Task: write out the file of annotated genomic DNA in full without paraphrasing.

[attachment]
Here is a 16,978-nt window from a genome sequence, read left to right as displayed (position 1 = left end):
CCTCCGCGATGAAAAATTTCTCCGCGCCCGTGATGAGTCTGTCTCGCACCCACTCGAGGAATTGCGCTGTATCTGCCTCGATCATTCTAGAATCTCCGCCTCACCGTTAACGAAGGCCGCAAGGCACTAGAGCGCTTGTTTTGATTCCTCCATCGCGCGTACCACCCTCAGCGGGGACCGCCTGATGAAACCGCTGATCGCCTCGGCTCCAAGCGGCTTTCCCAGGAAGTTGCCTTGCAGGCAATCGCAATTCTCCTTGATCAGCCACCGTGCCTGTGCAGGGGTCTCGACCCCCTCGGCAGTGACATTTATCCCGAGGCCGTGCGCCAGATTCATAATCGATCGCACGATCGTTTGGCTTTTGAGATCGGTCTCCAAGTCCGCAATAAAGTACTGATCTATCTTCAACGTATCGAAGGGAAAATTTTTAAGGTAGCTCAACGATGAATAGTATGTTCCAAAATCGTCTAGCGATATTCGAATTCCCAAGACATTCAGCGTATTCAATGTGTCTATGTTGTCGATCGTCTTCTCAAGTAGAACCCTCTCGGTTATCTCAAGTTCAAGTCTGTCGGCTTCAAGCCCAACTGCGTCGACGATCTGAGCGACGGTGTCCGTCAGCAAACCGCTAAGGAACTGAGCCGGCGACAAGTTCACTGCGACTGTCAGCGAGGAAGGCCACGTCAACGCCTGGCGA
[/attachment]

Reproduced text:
Here is a 16,978-nt window from a genome sequence, read left to right as displayed (position 1 = left end):
CCTCCGCGATGAAAAATTTCTCCGCGCCCGTGATGAGTCTGTCTCGCACCCACTCGAGGAATTGCGCTGTATCTGCCTCGATCATTCTAGAATCTCCGCCTCACCGTTAACGAAGGCCGCAAGGCACTAGAGCGCTTGTTTTGATTCCTCCATCGCGCGTACCACCCTCAGCGGGGACCGCCTGATGAAACCGCTGATCGCCTCGGCTCCAAGCGGCTTTCCCAGGAAGTTGCCTTGCAGGCAATCGCAATTCTCCTTGATCAGCCACCGTGCCTGTGCAGGGGTCTCGACCCCCTCGGCAGTGACATTTATCCCGAGGCCGTGCGCCAGATTCATAATCGATCGCACGATCGTTTGGCTTTTGAGATCGGTCTCCAAGTCCGCAATAAAGTACTGATCTATCTTCAACGTATCGAAGGGAAAATTTTTAAGGTAGCTCAACGATGAATAGTATGTTCCAAAATCGTCTAGCGATATTCGAATTCCCAAGACATTCAGCGTATTCAATGTGTCTATGTTGTCGATCGTCTTCTCAAGTAGAACCCTCTCGGTTATCTCAAGTTCAAGTCTGTCGGCTTCAAGCCCAACTGCGTCGACGATCTGAGCGACGGTGTCCGTCAGCAAACCGCTAAGGAACTGAGCCGGCGACAAGTTCACTGCGACTGTCAGCGAGGAAGGCCACGTCAACGCCTGGCGA